Regular dumbbells: Pros and cons
|Inexpensive||Take up space|
|Can be found online or in retail stores easily||Weight rack may not be included|
|Foolproof to use||Multiple sets may add up in cost|
|Choose which weights you need||Have to buy heavier weights to progress|
Adjustable dumbbells: Pros and cons
|One set replaces multiple dumbbells, saving space||More expensive|
|Rack is included for easy storage||Requires learning how to adjust weights|
|Some brands include a free fitness program trial membership||Heavy to move|
|Often go up to 50 pounds||Can be bulky for some exercises|
Which type of dumbbell should you buy?
Every type of dumbbell has some limitations, whether adjustable or not. Regular dumbbells are straightforward to use and less bulky, while adjustable dumbbells are space-saving and versatile.
You might want to buy regular dumbbells if...
- You're a beginner just learning to strength train
- You're into HIIT workouts that require weights
- You need dumbbells for arm exercises at a gym class
- You're on a budget, or just want a basic set of dumbbells
- You need dumbbells that weigh less than 5 pounds (adjustable dumbbells usually start at 5)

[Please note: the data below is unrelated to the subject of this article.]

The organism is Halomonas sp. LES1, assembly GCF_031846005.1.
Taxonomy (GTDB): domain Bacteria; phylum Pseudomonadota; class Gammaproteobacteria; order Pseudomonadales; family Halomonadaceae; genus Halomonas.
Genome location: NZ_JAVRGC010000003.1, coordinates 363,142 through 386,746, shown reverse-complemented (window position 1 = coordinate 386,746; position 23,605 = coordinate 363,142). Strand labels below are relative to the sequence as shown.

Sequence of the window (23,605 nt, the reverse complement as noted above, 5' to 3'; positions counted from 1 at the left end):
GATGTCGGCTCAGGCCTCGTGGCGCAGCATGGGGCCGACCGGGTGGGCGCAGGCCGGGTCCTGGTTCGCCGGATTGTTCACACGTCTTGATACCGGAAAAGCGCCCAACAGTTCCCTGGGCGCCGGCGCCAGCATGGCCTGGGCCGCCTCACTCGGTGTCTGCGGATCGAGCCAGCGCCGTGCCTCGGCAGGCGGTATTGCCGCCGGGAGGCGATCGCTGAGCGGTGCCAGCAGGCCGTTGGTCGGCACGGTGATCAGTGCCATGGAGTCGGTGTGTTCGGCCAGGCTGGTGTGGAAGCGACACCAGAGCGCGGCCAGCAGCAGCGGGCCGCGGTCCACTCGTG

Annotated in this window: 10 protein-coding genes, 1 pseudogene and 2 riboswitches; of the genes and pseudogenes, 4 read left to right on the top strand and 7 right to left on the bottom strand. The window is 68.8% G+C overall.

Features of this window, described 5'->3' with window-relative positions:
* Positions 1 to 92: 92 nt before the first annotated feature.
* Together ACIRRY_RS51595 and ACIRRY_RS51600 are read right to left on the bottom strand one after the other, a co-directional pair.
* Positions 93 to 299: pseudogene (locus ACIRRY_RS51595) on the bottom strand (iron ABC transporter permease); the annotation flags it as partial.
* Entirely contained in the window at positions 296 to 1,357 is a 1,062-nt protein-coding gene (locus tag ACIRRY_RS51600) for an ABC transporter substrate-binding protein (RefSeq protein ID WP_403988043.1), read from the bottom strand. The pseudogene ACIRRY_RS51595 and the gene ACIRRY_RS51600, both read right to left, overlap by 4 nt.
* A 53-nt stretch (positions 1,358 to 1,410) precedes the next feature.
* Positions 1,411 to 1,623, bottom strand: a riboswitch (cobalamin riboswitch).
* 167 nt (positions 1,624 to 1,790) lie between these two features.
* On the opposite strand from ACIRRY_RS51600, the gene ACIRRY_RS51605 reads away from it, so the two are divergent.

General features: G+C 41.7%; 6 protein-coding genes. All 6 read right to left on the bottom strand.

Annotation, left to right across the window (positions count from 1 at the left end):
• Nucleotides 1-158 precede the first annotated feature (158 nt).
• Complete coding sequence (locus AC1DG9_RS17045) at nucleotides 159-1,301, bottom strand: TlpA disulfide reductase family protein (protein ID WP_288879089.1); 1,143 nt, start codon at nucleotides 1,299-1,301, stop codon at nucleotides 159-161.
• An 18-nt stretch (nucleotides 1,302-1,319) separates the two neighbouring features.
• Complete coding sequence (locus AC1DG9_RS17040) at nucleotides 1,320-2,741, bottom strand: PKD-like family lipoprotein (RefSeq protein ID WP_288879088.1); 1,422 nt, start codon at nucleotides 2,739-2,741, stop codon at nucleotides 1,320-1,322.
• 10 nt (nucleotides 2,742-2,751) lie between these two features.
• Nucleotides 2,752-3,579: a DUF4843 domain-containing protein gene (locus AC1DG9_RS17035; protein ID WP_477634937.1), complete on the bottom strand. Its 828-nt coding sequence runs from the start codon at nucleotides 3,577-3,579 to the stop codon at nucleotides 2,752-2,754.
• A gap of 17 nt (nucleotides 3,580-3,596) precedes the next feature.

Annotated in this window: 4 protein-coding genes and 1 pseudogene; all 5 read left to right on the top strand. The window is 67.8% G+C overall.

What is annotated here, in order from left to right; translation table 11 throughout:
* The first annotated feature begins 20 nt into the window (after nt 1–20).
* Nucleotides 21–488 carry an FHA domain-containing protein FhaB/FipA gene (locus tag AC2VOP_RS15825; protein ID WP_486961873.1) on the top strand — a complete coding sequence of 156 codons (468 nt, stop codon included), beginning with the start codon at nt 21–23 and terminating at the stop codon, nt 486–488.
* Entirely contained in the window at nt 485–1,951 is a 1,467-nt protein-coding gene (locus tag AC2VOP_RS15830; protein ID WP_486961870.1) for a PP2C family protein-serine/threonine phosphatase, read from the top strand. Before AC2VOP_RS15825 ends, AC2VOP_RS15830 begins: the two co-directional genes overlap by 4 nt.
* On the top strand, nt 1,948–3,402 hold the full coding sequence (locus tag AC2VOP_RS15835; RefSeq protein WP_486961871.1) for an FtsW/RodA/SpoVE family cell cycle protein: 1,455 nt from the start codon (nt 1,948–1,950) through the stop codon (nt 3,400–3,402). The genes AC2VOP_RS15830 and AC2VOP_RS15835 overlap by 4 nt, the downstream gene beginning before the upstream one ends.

You might want to buy adjustable dumbbells if...
- You're experienced in strength training and know that you will be using dumbbells in a 50-pound range
- You work out at home and primarily strength train
- You have the budget to splurge on home gym equipment
- You have limited space
- You want access to special features, like virtual classes
Keep in mind adjustable dumbbell features vary and it's important to shop around to make sure you're getting one that you can easily use. For example, some adjustable dumbbells have two dials that need to be adjusted on each side of the weight, while others allow you to adjust the weight with a press of a button and a twist of one dial. There are also simpler options where you can change the weight with a twist of the handle. Additionally, some brands may include a free 30-day trial for a fitness program membership, which can help add some variety to your workouts, but they're not required.
Whether you prefer regular or adjustable dumbbells comes down to the exercises you plan on using them for, your budget, the amount of space you have available and your personal preferences. The upside is you can reap the benefits of strength training using either option. Keep in mind that if your, you'll have to or that the adjustable dumbbells have a wide enough weight range that they challenge you.
It's also important to know that there are limitations to using dumbbells of any kind -- therefore you'll want to balance out your workouts with other forms of exercise, such as, yoga or pilates. A well-rounded fitness program is key to staying healthy and strong, even if you prefer one form of exercise over the other.
The information contained in this article is for educational and informational purposes only and is not intended as health or medical advice. Always consult a physician or other qualified health provider regarding any questions you may have about a medical condition or health objectives.